Find My Dutch Ancestors

Genealogy, Identity and Cultural Heritage in the Netherlands

By Antecedentia 17 Oct, 2017
In the center of the Netherlands lies the city of Apeldoorn. It has about 160,000 inhabitants and is well-known for its zoo with 35 different species of monkeys, called Apenheul. The city is also famous for one of the finest Dutch palaces: Het Loo. I recently visited the palace, the gardens and the park. Although I was there a couple of times before, it was interesting again to see the staterooms and to read about the royals who lived here during many centuries. In the first half of the 20th century Het Loo was the favorite palace of Queen Wilhelmina (1880-1962). After she abdicated, she spent the last fourteen years in quietness in and around this palace. Here she made many paintings of the surrounding area. Her granddaughter, princess Margriet, was the last resident. She lived here until 1975, together with her husband and four sons. Since 1984 the palace is a museum and is open to the public.

English royals
One of the most fascinating parts of Het Loo’s history, is the fact that it was built between 1684 and 1686 for stadhouder William III of Orange (1650-1702). Because of his marriage to Mary Stuart in 1677, he became king of England, Scotland and Ireland in 1689. As a Prince of Orange he was already a sovereign prince and this - together with the office of stadtholder of the Dutch Republic - gave him an international status. His position only improved when he ascended the English throne. He now needed his palace in Apeldoorn to be an impressive summer residence, full of splendor and grandeur. The palace was enlarged, the gardens became a true example of garden art. If you want to read more about the history of the palace, please visit the website of Het Loo .
By Antecedentia 10 Oct, 2017

Let me start with a few lines of an email message that I received in August 2017.

“I will be in Amsterdam from 24-28 September (2017) and had hoped to contact a local genealogist, well before now, to access further family records prior to my arrival. Given the time lines at this point I imagine that this might not be possible.”

These words were written by Eileen Baker of Canberra, Australia. In another email she wrote: “During my visit to Amsterdam I had hoped to visit some of the areas that the Bouman family lived in.”

Although there was only one month left, I wanted to give this a try. Could I help Eileen find some locations in Amsterdam, that were related to her family history? Without specific locations for her to visit she would still enjoy Amsterdam. But it was my strong intention to give her that special feeling when you step into your ancestors’ footsteps.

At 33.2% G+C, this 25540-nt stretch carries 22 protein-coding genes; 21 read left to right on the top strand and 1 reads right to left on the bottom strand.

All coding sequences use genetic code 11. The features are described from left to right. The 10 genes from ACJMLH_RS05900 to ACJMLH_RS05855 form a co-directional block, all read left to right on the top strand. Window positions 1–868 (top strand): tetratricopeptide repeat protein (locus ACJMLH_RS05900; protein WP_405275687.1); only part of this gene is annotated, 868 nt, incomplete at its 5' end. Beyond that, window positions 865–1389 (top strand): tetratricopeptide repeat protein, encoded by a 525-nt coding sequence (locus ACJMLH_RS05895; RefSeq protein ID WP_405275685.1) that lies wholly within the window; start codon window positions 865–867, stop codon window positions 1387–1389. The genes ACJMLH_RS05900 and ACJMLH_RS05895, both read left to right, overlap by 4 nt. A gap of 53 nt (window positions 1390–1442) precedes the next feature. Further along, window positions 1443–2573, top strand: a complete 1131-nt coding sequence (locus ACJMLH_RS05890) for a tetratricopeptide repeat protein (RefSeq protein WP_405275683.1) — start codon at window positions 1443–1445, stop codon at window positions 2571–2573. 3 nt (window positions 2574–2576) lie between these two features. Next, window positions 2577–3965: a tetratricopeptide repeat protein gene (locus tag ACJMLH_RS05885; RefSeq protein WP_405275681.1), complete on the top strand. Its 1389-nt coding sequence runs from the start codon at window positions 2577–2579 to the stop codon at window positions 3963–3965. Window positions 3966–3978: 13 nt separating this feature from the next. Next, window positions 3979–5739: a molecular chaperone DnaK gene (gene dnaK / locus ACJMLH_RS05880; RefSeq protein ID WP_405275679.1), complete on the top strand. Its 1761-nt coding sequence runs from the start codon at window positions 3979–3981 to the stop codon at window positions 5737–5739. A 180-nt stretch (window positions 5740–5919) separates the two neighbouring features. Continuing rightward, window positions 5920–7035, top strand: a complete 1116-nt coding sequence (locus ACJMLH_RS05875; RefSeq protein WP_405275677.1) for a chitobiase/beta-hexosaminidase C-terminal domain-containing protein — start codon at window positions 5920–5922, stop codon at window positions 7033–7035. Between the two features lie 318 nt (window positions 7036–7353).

What could I do? I started with her great-great-grandfather, Johannes Bouman, who was born in Amsterdam in 1828. He was the family member that decided to emigrate to Australia in 1852. From his birth record I learned the names of his parents and with help of their names I found the birth records of his siblings. These records showed the names of three streets: Wittenburgerstraat, Kattenburgerplein and Kattenburgerdwarsstraat. I then looked for the Bouman family in the population registers of Amsterdam for the periods 1851-1853 and 1853-1863. All entries showed the same street name: Kleine Kattenburgerstraat.

It was clear the family lived in the Kattenburg area. Could I help Eileen find the addresses in nowadays Amsterdam? The answer was disappointing: no, not really. In the 19th century the Kattenburg area was famous for shipyards. Many people in this neighborhood worked on one of the shipyards, as a sailor, carpenter or porter. The Bouman family was no exception. In the 1930s – during the great economic recession – the deterioration of Kattenburg started and by the 1960s the whole neighborhood was impoverished. Large parts of the area were demolished, except for the facades of some houses on Kattenburgerplein. On the spots of the removed premises, modern flat buildings were built.
By Antecedentia 12 Jul, 2017

It was a sunny Saturday morning in June. I arrived at 9.45am in Bergen op Zoom, a former military town in the western part of the province of Noord-Brabant, the Netherlands. This was the moment that I would meet an American couple: Jim and Kathy VanVliet of Tacoma, Washington. Four months earlier they asked me if I was able to be their guide on a heritage trip to see some ancestral places in the Dutch provinces of Zuid-Holland and Zeeland. Literally they said: “Ideally we would love to have someone who could spend a half day or day guiding us through the area so we can make the most of our time.”

From the moment they arrived by train, we spoke about genealogy. Not so much about their family history – we would do that later that day – but more about what it is like to be a professional genealogist in the Netherlands. We also spoke about new developments in genealogy, for example DNA research. As with other couples that I met before on heritage trips, Jim and Kathy were very much interested in the Dutch culture, history and landscape.

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